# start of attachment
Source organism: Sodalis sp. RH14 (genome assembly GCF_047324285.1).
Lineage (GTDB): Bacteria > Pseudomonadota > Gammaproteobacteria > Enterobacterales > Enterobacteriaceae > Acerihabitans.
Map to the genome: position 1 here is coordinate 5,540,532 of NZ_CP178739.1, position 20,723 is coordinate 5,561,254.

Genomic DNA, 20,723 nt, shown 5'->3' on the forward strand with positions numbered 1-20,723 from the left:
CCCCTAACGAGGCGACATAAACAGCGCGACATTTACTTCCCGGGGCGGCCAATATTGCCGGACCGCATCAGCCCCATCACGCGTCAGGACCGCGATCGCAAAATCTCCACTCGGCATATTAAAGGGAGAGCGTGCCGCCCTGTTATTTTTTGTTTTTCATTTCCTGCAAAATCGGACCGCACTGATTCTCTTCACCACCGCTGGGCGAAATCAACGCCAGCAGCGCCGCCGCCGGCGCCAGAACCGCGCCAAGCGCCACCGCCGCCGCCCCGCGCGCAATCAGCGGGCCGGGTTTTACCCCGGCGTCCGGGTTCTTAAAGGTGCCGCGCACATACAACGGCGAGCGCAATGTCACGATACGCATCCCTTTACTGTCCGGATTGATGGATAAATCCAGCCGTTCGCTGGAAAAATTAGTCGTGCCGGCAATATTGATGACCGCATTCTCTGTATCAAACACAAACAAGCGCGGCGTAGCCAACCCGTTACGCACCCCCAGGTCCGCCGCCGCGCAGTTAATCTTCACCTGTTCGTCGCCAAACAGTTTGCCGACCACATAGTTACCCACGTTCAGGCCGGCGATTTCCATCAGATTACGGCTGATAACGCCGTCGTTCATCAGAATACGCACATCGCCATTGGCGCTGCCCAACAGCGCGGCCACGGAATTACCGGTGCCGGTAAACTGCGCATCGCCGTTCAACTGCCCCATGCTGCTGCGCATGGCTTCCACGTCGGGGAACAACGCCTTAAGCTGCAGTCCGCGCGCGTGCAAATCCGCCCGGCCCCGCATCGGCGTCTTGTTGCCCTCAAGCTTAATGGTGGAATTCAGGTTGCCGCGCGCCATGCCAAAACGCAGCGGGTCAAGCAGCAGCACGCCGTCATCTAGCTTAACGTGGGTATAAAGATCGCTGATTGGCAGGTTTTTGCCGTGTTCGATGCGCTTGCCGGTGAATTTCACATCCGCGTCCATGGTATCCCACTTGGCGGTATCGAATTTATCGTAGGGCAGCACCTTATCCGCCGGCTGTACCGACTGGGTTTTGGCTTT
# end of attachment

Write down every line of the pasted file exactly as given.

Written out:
Source organism: Sodalis sp. RH14 (genome assembly GCF_047324285.1).
Lineage (GTDB): Bacteria > Pseudomonadota > Gammaproteobacteria > Enterobacterales > Enterobacteriaceae > Acerihabitans.
Map to the genome: position 1 here is coordinate 5,540,532 of NZ_CP178739.1, position 20,723 is coordinate 5,561,254.

Genomic DNA, 20,723 nt, shown 5'->3' on the forward strand with positions numbered 1-20,723 from the left:
CCCCTAACGAGGCGACATAAACAGCGCGACATTTACTTCCCGGGGCGGCCAATATTGCCGGACCGCATCAGCCCCATCACGCGTCAGGACCGCGATCGCAAAATCTCCACTCGGCATATTAAAGGGAGAGCGTGCCGCCCTGTTATTTTTTGTTTTTCATTTCCTGCAAAATCGGACCGCACTGATTCTCTTCACCACCGCTGGGCGAAATCAACGCCAGCAGCGCCGCCGCCGGCGCCAGAACCGCGCCAAGCGCCACCGCCGCCGCCCCGCGCGCAATCAGCGGGCCGGGTTTTACCCCGGCGTCCGGGTTCTTAAAGGTGCCGCGCACATACAACGGCGAGCGCAATGTCACGATACGCATCCCTTTACTGTCCGGATTGATGGATAAATCCAGCCGTTCGCTGGAAAAATTAGTCGTGCCGGCAATATTGATGACCGCATTCTCTGTATCAAACACAAACAAGCGCGGCGTAGCCAACCCGTTACGCACCCCCAGGTCCGCCGCCGCGCAGTTAATCTTCACCTGTTCGTCGCCAAACAGTTTGCCGACCACATAGTTACCCACGTTCAGGCCGGCGATTTCCATCAGATTACGGCTGATAACGCCGTCGTTCATCAGAATACGCACATCGCCATTGGCGCTGCCCAACAGCGCGGCCACGGAATTACCGGTGCCGGTAAACTGCGCATCGCCGTTCAACTGCCCCATGCTGCTGCGCATGGCTTCCACGTCGGGGAACAACGCCTTAAGCTGCAGTCCGCGCGCGTGCAAATCCGCCCGGCCCCGCATCGGCGTCTTGTTGCCCTCAAGCTTAATGGTGGAATTCAGGTTGCCGCGCGCCATGCCAAAACGCAGCGGGTCAAGCAGCAGCACGCCGTCATCTAGCTTAACGTGGGTATAAAGATCGCTGATTGGCAGGTTTTTGCCGTGTTCGATGCGCTTGCCGGTGAATTTCACATCCGCGTCCATGGTATCCCACTTGGCGGTATCGAATTTATCGTAGGGCAGCACCTTATCCGCCGGCTGTACCGACTGGGTTTTGGCTTT